Jonathan Topham's contribution is also particularly good. He looks at the high point of the English tradition of natural theology in the early 19th century, characterised by William Paley and the Bridgewater Treatises. This tradition, which claimed to read God off nature largely without the aid of revelation, was supposed to have been smashed to pieces by Darwin. In actual fact, history was not that simple (it never is). Topham shows that English natural theology became a great deal more sophisticated in the first 30 years of the century (basically between Paley and the Treatises) as it adapted to the emerging disciplines of geology and morphology, a sophistication that was implicitly recognised by Darwin himself when he chose to use a quotation from a Bridgewater Treatise as an epigraph to The Origin of Species.

Michael Ruse's essay is a third high point. He looks at the long-standing and often confused relationship between evolution and social progress and divides history into three stages. In the first, pre-Darwin, evolution was less a science than the outgrowth of an optimistic culture. Progress ran through its veins. In the second, although now a serious science whose founding father was adamant that it was not progressive, evolution by natural selection was co-opted into socially progressive agenda. In the last, the theory having been revolutionised by genetics from the 1930s, the scientific agenda was supposed to have won through, banishing the idea of progress for ever. In reality, Ruse argues, most contemporary professional biologists, although denouncing the idea of evolutionary progress in their scientific work, remain thoroughly wedded to the idea, simply relegating it to their popular writings.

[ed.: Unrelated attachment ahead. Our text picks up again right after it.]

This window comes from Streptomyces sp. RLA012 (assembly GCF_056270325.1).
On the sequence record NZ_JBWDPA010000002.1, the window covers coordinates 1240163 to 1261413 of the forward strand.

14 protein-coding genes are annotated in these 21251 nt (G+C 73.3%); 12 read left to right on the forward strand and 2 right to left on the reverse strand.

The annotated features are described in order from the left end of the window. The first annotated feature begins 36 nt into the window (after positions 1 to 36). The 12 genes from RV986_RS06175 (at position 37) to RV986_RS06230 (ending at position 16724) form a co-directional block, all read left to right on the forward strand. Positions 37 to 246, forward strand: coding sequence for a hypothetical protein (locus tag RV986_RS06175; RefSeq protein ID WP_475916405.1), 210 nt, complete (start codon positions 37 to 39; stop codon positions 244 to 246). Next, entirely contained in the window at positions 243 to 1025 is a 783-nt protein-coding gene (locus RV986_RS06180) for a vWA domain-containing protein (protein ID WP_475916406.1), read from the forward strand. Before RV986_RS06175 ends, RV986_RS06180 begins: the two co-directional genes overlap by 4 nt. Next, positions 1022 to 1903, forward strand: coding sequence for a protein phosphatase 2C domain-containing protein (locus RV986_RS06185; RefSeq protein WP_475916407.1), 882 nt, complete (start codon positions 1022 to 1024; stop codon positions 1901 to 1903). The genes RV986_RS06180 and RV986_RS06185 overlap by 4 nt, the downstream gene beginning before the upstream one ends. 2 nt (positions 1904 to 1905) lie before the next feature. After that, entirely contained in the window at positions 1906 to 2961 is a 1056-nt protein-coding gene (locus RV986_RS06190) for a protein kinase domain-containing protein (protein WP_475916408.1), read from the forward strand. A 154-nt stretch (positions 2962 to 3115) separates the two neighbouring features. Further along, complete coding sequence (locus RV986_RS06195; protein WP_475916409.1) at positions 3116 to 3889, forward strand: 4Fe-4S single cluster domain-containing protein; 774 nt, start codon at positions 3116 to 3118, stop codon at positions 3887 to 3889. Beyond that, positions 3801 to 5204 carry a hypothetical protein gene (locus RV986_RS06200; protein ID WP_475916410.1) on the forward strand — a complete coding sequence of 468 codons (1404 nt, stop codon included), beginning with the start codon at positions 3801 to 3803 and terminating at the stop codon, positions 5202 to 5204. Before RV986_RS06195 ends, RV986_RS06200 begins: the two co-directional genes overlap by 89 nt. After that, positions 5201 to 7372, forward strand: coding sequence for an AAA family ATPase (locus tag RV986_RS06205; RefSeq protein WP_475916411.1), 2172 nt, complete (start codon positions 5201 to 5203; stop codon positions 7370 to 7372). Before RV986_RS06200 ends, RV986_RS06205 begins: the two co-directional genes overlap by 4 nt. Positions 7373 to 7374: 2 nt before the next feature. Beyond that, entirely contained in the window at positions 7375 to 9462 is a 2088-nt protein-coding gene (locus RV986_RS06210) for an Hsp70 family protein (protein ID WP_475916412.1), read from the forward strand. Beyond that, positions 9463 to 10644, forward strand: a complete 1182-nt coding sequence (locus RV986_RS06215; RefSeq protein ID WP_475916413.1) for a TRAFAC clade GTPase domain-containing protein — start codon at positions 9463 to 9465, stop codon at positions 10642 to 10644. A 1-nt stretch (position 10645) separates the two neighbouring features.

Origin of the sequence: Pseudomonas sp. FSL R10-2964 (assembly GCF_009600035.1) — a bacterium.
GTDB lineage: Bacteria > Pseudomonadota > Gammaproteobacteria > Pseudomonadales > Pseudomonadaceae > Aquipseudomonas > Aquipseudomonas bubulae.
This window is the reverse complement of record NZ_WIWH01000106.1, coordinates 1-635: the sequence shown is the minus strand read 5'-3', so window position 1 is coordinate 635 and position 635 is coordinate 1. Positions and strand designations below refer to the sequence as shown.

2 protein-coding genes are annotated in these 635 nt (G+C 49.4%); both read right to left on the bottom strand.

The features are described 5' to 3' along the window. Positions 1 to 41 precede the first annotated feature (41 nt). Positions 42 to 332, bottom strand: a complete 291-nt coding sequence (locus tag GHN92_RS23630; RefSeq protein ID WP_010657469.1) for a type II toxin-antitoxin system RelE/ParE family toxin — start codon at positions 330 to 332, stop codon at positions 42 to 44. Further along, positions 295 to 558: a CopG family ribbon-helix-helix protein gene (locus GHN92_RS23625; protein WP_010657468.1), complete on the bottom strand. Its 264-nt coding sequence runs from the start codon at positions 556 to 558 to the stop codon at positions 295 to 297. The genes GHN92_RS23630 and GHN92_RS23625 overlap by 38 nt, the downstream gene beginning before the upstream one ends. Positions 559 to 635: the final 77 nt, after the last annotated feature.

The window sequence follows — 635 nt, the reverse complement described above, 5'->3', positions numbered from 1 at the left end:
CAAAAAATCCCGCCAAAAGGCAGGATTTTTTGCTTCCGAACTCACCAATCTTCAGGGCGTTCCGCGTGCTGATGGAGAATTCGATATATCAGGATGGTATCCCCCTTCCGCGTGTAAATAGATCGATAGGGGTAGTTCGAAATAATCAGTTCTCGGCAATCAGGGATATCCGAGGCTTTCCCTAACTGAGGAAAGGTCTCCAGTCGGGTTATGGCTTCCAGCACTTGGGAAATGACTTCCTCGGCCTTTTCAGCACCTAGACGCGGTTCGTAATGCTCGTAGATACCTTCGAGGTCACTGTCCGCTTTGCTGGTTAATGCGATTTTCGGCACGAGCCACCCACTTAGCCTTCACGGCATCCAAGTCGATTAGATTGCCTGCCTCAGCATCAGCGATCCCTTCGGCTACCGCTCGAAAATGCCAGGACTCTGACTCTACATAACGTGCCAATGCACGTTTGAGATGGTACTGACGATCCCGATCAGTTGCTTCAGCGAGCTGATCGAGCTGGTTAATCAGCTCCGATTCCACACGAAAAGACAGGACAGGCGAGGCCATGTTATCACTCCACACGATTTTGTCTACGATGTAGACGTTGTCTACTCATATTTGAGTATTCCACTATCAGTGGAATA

One of the volume's strengths is that it does not limit itself to England. Shirley Roe contributes a fine essay on biology, atheism and politics in 18th-century France, making the point that, in contrast to the tradition of English natural theology which was used largely to defend the political status quo, the French philosophes drew on the supposed materialism of biology to challenge Roman Catholicism and the Ancien Régime it upheld. Nikolai Krementsov explores the sad story of Darwinism, Marxism and genetics in the Soviet Union and Paul Weindling the gruesome tale of eugenics and the Holocaust.

Frustratingly, these two are the volume's weakest contributions, not exactly bad but too heavy on narrative and too light on analysis.

The volume ends on a familiar note, with Alister McGrath doing his customary gracious demolition on Dennett and Dawkins. His essay contains the delicious gem that is the Journal of Memetics (if you don't know, don't waste time finding out), founded in 1997, decided to shut up shop in 2005, unable to gain scholarly acceptance. The story reminds us that our blindness to the relationship between biology and ideology remains as powerful as ever it did, but that careful scholarship, such as this book provides, can at least expose that relationship to the light, and watch its more obtuse or harmful examples crumble.

Nick Spencer